The pole is a DAC featherlite type, threaded through the pole sleeve which has reflective highlights at each end to assist location, and fits into eyelets on two pull-out tabs. There is a single eyelet on each tab and no adjustment can be made: this is perfectly ok for this single hoop design since the pole will always fit properly without undue strain or slackness. Note that no pole repair tube is supplied with this tent: it may be that the pretty tight pole sleeve makes it difficult to use one.
The fly and inner taper laterally to a point at each end, and are joined by two rods that provide some elevation at the ends. The tops of the rods are also joined to the inner by tensioning tapes that are adjustable by a sliding buckle after the tent is erected. When pegging out the top two critical guylines at each end, it pays to check that the two rods are in the same plane and properly aligned with the long axis of the tent: it's easy for them to end up skew to each other which might cause uneven stresses and pegging problems later on. The rods should lean outwards away from the centre of the tent.
On the long sides of the tent, both inner and flysheet are pegged out on their own elasticated cords (unlike the Akto inner which is not pegged, it just hangs down). The cords for inner and flysheet are in the same positions and initially I used one peg for each pair of cords, which seemed to work out ok. However on completion I had four pegs left over so presumably each cord is intended to have its own peg. The cords can be stretched out at any angle which gives a lot of leeway for the peg points, but this lack of natural constraint can produce considerable variation in the final pitch. On my first attempt I found that that it was hard to unhook the door, and when I got it open it was impossible to close it again because the hook wouldn't reach the ring - something was clearly too tight somewhere. I loosened the pegs on the door side and it still wouldn't reach, it was being constrained by the pegs on the far side. I had to take them all out and and peg again starting from the door side and working outwards. I found it helped if the two pegs either side the door were stretched slightly inwards towards the zip.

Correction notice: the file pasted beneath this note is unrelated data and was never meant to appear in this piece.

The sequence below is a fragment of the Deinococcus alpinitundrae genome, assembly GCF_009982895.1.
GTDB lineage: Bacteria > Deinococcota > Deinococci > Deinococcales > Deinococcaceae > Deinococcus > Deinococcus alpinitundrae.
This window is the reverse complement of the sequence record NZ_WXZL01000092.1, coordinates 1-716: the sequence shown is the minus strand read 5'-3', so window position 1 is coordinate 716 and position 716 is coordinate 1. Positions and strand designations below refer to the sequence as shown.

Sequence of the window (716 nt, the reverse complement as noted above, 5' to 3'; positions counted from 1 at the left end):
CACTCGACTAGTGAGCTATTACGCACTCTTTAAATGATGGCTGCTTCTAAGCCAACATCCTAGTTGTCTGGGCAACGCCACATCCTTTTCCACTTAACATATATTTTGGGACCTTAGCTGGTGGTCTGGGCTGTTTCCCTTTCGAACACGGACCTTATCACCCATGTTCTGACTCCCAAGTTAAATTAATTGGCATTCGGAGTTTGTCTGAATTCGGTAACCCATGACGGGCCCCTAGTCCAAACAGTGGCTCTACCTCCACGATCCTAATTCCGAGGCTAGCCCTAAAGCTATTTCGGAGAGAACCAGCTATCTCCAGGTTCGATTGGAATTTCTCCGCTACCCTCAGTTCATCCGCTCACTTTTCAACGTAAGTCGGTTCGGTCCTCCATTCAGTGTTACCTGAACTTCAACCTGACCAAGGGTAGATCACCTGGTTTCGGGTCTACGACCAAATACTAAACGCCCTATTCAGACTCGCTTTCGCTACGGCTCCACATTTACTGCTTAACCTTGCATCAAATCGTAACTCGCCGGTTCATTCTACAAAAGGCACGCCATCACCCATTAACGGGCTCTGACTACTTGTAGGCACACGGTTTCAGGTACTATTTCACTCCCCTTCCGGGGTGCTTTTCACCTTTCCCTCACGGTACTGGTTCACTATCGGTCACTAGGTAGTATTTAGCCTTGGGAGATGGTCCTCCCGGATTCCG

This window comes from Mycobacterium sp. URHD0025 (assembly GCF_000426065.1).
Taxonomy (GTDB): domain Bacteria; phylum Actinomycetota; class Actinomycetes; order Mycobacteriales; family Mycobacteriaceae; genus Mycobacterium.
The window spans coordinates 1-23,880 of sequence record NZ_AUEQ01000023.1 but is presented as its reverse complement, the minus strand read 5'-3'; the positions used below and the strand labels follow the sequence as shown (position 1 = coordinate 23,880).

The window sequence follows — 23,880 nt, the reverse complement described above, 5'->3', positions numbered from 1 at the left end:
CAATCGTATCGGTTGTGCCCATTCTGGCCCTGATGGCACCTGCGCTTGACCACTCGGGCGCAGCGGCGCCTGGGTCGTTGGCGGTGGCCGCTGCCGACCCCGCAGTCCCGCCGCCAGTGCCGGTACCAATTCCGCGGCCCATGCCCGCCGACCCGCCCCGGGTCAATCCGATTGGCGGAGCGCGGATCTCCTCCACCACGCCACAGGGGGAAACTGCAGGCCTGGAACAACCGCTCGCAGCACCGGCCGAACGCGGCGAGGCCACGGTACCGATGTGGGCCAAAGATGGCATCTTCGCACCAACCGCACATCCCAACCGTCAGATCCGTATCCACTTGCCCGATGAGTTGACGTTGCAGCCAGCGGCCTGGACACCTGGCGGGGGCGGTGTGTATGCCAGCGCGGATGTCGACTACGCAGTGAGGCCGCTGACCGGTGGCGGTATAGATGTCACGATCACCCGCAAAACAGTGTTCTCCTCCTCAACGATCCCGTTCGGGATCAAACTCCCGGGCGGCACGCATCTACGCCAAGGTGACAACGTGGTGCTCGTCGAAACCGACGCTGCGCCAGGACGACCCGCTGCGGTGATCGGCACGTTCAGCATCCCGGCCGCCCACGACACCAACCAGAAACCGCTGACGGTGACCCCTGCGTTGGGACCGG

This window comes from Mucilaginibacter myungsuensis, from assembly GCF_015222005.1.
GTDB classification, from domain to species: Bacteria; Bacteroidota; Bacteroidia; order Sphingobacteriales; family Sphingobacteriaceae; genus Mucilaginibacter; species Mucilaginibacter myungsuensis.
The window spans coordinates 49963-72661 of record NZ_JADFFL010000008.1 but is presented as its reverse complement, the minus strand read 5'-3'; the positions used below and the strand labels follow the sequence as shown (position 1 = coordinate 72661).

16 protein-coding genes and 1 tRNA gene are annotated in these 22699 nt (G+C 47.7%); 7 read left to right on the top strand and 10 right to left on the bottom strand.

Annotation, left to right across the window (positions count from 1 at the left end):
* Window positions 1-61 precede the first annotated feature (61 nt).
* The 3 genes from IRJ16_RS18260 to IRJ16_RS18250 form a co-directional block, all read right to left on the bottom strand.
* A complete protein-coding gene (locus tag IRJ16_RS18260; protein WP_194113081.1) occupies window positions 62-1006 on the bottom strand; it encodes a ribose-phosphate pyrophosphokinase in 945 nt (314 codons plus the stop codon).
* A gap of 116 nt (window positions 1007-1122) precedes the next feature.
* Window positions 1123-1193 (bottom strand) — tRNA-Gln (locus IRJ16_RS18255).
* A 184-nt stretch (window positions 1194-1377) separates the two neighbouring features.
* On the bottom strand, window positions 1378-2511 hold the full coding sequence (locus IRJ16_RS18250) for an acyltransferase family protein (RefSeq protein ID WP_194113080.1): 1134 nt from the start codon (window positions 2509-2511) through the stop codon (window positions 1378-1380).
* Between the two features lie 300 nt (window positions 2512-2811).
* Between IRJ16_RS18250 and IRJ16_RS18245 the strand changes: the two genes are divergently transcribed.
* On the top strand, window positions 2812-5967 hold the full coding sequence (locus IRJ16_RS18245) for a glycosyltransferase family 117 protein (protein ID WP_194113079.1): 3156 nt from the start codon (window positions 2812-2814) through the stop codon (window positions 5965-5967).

On a second attempt from scratch everything went fine until I hit the problem mentioned above: I hadn't noticed that the pole end was stuck in a little tuft of grass, and when freed it tightened the flysheet and again the door wouldn't close. You really have to keep an eye on these little things with this tent for a good result.